Concern over 'dire' level of assistance for families of children with autism
There has been widespread outrage after a High Court judge found a Northern Ireland health authority had breached its duty to help the families of children with autism.
The Western Health and Social Care Trust was slammed for not responding to more than 40 requests from different carers during a test case heard in Belfast yesterday.
Arlene Cassidy, chief executive of Autism NI, said the case highlighted the crisis currently facing thousands of families across the country.
“The situation is dire,” she said. “Yes, particularly in the west, but there are constants throughout all of the trusts.
“I am encouraged that the judge has taken such a deep interest and I would like to commend the judge and the Children’s Law Centre in bringing this to the attention of the public.”
According to the latest statistics, there are around 5,000 children suffering with autism in Northern Ireland and Autism NI claim the prevalence figures are rapidly rising.
“The facts speak for themselves,” added Ms Cassidy. “The Department of Health has an action plan for autism which was a three-year initiative with £2.8m attached to it. There were to have been new services implemented but the money seems to have been swallowed up in administration. We just heard, about a month ago, that the annual £750,000 has been cut to £250,000 — so it’s being continually eaten away and there is no money to implement anything.
“The Department of Education reviewed services in 2002 and the Western Health Trust, and the old Causeway Trust were seriously lagging behind. Three years ago the waiting time for a diagnosis in the Western Health Trust area was four years. So there is a legacy there.
“None of the trusts have funding to provide the services that are needed. The main issue is about a lack of prioritisation of autism and a lack of funding from central Government.”
Yesterday’s test case was taken by the Children’s Law Centre over the trust's failure to answer correspondence for a fresh assessment. It emerged in court that the 14-year-old patient’s parents had split and his mother later had a complete breakdown. Ms Cassidy added: “We are due to present a new study at the end of September on parental trauma and it will show that around 80% of mothers whose children have autism are on anti-depressants because of the stress. There is a pressure cooker there and parents have been lobbying the politicians big time out of sheer frustration. It is an equality issue but the Equality Commission and other bodies don’t see it. It’s only through court cases like this that bring the issue to the fore.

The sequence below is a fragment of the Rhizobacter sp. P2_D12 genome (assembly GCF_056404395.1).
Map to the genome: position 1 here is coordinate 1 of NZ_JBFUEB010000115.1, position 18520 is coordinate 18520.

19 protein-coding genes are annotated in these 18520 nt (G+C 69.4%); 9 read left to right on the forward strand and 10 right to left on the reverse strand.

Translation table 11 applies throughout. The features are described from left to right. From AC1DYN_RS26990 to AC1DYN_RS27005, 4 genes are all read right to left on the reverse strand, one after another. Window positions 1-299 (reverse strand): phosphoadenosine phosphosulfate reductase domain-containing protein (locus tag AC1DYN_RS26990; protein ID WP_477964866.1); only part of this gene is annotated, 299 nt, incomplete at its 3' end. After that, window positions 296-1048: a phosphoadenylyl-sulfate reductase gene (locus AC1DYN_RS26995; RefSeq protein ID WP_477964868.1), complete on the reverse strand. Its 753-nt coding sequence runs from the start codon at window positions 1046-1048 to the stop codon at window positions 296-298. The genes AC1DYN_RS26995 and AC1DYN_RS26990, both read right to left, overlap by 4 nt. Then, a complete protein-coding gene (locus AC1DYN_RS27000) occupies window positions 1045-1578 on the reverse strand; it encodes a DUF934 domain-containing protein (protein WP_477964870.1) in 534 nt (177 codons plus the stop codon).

“The Department of Health needs to wake up to this tsunami that is running through our society.”
Meanwhile Dr Josephine Deehan, a GP and Omagh District councillor, said she was horrified by the details of the court case.
“I feel that it highlights the difficulties there have been, historically, in the diagnosis and treatment of autistic spectrum disorder,” she said. “Omagh District Council have been very proactive in requesting assistance for families of children with autistic spectrum disorder.
“In my professional capacity I am aware of the severe stress which these patients and families suffer.
“This highlights the need for a timely diagnosis and comprehensive case management in support of affected patients and families.
“It is a very, very significant diagnosis and one which requires a lot of resources in the care of these patients.
“But when these resources are paid, it does pay dividends.”
No one from the Western Health and Social Care was available for comment last night.